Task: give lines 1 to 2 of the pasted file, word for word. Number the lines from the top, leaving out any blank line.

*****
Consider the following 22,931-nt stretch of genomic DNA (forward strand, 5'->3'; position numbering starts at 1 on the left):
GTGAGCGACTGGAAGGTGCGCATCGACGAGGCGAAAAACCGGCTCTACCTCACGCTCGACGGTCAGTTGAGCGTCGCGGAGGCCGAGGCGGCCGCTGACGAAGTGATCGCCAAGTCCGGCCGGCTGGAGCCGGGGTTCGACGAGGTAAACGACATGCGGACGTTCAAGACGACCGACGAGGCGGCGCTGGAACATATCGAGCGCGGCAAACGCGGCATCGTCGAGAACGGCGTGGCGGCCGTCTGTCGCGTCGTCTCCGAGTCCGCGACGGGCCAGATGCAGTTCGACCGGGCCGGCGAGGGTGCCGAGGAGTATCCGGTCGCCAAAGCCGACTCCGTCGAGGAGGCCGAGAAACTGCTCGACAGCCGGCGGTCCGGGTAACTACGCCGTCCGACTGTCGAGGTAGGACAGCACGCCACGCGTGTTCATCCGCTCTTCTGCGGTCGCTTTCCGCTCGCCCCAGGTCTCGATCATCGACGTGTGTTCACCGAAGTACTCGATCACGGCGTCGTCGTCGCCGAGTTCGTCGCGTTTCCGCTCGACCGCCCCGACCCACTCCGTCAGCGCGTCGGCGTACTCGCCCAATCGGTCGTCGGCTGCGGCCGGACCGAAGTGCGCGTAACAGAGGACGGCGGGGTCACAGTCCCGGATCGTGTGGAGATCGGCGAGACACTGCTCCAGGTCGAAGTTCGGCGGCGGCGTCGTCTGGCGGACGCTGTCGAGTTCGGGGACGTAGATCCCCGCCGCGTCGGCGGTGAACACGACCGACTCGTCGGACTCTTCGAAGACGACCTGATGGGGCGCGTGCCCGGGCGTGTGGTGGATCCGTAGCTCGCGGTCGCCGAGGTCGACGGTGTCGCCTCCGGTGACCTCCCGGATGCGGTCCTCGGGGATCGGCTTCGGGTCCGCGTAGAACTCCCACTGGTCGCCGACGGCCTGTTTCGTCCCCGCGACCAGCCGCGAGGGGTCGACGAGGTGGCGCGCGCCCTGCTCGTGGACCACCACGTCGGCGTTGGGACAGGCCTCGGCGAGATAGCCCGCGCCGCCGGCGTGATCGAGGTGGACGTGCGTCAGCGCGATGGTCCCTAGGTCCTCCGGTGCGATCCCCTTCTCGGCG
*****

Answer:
Consider the following 22,931-nt stretch of genomic DNA (forward strand, 5'->3'; position numbering starts at 1 on the left):
GTGAGCGACTGGAAGGTGCGCATCGACGAGGCGAAAAACCGGCTCTACCTCACGCTCGACGGTCAGTTGAGCGTCGCGGAGGCCGAGGCGGCCGCTGACGAAGTGATCGCCAAGTCCGGCCGGCTGGAGCCGGGGTTCGACGAGGTAAACGACATGCGGACGTTCAAGACGACCGACGAGGCGGCGCTGGAACATATCGAGCGCGGCAAACGCGGCATCGTCGAGAACGGCGTGGCGGCCGTCTGTCGCGTCGTCTCCGAGTCCGCGACGGGCCAGATGCAGTTCGACCGGGCCGGCGAGGGTGCCGAGGAGTATCCGGTCGCCAAAGCCGACTCCGTCGAGGAGGCCGAGAAACTGCTCGACAGCCGGCGGTCCGGGTAACTACGCCGTCCGACTGTCGAGGTAGGACAGCACGCCACGCGTGTTCATCCGCTCTTCTGCGGTCGCTTTCCGCTCGCCCCAGGTCTCGATCATCGACGTGTGTTCACCGAAGTACTCGATCACGGCGTCGTCGTCGCCGAGTTCGTCGCGTTTCCGCTCGACCGCCCCGACCCACTCCGTCAGCGCGTCGGCGTACTCGCCCAATCGGTCGTCGGCTGCGGCCGGACCGAAGTGCGCGTAACAGAGGACGGCGGGGTCACAGTCCCGGATCGTGTGGAGATCGGCGAGACACTGCTCCAGGTCGAAGTTCGGCGGCGGCGTCGTCTGGCGGACGCTGTCGAGTTCGGGGACGTAGATCCCCGCCGCGTCGGCGGTGAACACGACCGACTCGTCGGACTCTTCGAAGACGACCTGATGGGGCGCGTGCCCGGGCGTGTGGTGGATCCGTAGCTCGCGGTCGCCGAGGTCGACGGTGTCGCCTCCGGTGACCTCCCGGATGCGGTCCTCGGGGATCGGCTTCGGGTCCGCGTAGAACTCCCACTGGTCGCCGACGGCCTGTTTCGTCCCCGCGACCAGCCGCGAGGGGTCGACGAGGTGGCGCGCGCCCTGCTCGTGGACCACCACGTCGGCGTTGGGACAGGCCTCGGCGAGATAGCCCGCGCCGCCGGCGTGATCGAGGTGGACGTGCGTCAGCGCGATGGTCCCTAGGTCCTCCGGTGCGATCCCCTTCTCGGCG